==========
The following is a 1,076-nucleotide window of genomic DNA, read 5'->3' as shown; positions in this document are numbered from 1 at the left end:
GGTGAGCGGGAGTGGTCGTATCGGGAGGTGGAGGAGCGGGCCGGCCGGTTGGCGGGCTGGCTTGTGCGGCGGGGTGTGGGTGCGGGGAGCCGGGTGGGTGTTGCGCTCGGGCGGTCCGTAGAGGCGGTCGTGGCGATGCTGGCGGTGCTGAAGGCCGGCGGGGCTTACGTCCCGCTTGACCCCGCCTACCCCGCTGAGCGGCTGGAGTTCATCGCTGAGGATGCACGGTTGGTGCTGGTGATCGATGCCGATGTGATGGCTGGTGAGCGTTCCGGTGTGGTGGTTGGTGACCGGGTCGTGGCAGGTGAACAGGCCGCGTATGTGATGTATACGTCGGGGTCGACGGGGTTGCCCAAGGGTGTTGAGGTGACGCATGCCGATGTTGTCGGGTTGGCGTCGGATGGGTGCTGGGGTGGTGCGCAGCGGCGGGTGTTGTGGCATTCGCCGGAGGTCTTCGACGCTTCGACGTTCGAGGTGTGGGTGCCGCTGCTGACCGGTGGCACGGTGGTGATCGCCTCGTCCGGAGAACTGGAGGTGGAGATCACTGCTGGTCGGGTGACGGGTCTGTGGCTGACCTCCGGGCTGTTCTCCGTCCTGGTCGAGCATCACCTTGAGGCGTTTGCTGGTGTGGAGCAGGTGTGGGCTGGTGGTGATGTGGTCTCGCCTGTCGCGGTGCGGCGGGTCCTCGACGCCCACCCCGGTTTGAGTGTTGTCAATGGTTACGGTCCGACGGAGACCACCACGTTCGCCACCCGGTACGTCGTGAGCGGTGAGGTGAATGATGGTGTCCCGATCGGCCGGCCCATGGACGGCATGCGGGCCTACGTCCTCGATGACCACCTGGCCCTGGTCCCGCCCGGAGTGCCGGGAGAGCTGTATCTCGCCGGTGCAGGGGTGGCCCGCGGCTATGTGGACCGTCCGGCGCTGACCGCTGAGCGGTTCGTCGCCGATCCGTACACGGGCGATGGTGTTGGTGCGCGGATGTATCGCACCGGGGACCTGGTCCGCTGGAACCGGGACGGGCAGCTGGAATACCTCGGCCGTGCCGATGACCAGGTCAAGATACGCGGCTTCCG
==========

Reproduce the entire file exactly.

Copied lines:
The following is a 1,076-nucleotide window of genomic DNA, read 5'->3' as shown; positions in this document are numbered from 1 at the left end:
GGTGAGCGGGAGTGGTCGTATCGGGAGGTGGAGGAGCGGGCCGGCCGGTTGGCGGGCTGGCTTGTGCGGCGGGGTGTGGGTGCGGGGAGCCGGGTGGGTGTTGCGCTCGGGCGGTCCGTAGAGGCGGTCGTGGCGATGCTGGCGGTGCTGAAGGCCGGCGGGGCTTACGTCCCGCTTGACCCCGCCTACCCCGCTGAGCGGCTGGAGTTCATCGCTGAGGATGCACGGTTGGTGCTGGTGATCGATGCCGATGTGATGGCTGGTGAGCGTTCCGGTGTGGTGGTTGGTGACCGGGTCGTGGCAGGTGAACAGGCCGCGTATGTGATGTATACGTCGGGGTCGACGGGGTTGCCCAAGGGTGTTGAGGTGACGCATGCCGATGTTGTCGGGTTGGCGTCGGATGGGTGCTGGGGTGGTGCGCAGCGGCGGGTGTTGTGGCATTCGCCGGAGGTCTTCGACGCTTCGACGTTCGAGGTGTGGGTGCCGCTGCTGACCGGTGGCACGGTGGTGATCGCCTCGTCCGGAGAACTGGAGGTGGAGATCACTGCTGGTCGGGTGACGGGTCTGTGGCTGACCTCCGGGCTGTTCTCCGTCCTGGTCGAGCATCACCTTGAGGCGTTTGCTGGTGTGGAGCAGGTGTGGGCTGGTGGTGATGTGGTCTCGCCTGTCGCGGTGCGGCGGGTCCTCGACGCCCACCCCGGTTTGAGTGTTGTCAATGGTTACGGTCCGACGGAGACCACCACGTTCGCCACCCGGTACGTCGTGAGCGGTGAGGTGAATGATGGTGTCCCGATCGGCCGGCCCATGGACGGCATGCGGGCCTACGTCCTCGATGACCACCTGGCCCTGGTCCCGCCCGGAGTGCCGGGAGAGCTGTATCTCGCCGGTGCAGGGGTGGCCCGCGGCTATGTGGACCGTCCGGCGCTGACCGCTGAGCGGTTCGTCGCCGATCCGTACACGGGCGATGGTGTTGGTGCGCGGATGTATCGCACCGGGGACCTGGTCCGCTGGAACCGGGACGGGCAGCTGGAATACCTCGGCCGTGCCGATGACCAGGTCAAGATACGCGGCTTCCG